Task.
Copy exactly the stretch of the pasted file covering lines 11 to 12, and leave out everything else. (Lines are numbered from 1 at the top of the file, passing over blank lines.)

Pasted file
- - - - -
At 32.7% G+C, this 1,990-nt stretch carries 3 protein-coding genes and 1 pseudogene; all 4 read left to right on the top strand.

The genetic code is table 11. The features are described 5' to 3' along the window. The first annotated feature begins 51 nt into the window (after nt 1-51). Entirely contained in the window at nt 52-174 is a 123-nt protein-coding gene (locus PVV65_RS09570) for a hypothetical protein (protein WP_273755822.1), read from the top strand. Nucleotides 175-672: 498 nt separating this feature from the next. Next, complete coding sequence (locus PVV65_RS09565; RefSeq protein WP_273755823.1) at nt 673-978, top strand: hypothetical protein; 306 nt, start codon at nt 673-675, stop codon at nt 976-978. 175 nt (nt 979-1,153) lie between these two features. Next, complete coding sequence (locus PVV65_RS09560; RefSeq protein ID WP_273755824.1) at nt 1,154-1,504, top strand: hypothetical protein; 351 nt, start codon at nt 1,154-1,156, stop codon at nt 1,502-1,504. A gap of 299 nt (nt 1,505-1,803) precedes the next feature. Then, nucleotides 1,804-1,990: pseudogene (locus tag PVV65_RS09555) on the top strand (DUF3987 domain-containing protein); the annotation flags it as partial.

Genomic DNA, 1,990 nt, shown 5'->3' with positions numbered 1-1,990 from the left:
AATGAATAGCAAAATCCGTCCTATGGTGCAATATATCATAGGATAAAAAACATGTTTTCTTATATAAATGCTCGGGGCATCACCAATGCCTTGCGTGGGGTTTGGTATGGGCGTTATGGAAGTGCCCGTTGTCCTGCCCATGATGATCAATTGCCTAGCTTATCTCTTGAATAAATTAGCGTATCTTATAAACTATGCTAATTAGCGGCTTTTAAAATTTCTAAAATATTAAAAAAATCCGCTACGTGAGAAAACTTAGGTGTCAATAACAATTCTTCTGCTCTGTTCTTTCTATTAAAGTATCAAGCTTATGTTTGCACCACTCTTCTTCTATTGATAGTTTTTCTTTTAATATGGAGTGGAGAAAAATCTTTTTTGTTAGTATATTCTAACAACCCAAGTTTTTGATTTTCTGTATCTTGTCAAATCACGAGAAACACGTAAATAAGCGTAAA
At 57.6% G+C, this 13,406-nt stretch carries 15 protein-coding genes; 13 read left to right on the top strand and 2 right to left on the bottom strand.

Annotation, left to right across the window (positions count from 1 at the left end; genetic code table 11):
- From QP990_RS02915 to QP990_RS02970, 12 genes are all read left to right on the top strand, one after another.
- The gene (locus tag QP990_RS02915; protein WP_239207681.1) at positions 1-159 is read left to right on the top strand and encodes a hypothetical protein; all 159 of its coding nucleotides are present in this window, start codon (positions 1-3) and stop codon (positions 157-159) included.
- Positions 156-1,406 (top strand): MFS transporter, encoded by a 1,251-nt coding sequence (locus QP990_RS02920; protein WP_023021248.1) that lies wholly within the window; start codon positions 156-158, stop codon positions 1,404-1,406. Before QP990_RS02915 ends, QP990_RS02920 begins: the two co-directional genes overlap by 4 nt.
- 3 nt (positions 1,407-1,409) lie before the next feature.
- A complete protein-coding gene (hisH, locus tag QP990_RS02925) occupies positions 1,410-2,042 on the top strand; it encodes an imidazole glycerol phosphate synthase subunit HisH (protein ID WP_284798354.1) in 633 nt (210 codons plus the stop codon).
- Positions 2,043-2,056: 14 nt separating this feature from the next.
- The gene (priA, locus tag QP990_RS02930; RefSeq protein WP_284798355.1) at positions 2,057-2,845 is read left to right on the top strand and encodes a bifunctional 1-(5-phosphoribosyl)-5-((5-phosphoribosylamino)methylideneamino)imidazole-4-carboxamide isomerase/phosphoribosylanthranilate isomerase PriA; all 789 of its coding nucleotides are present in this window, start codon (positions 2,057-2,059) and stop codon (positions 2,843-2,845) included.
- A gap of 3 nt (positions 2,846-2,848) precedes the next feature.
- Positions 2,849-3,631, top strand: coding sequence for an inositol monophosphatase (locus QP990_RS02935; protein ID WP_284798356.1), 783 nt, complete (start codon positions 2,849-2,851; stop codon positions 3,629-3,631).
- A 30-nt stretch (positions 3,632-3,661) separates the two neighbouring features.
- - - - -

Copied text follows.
- A complete protein-coding gene (hisH, locus tag QP990_RS02925) occupies positions 1,410-2,042 on the top strand; it encodes an imidazole glycerol phosphate synthase subunit HisH (protein ID WP_284798354.1) in 633 nt (210 codons plus the stop codon).
- Positions 2,043-2,056: 14 nt separating this feature from the next.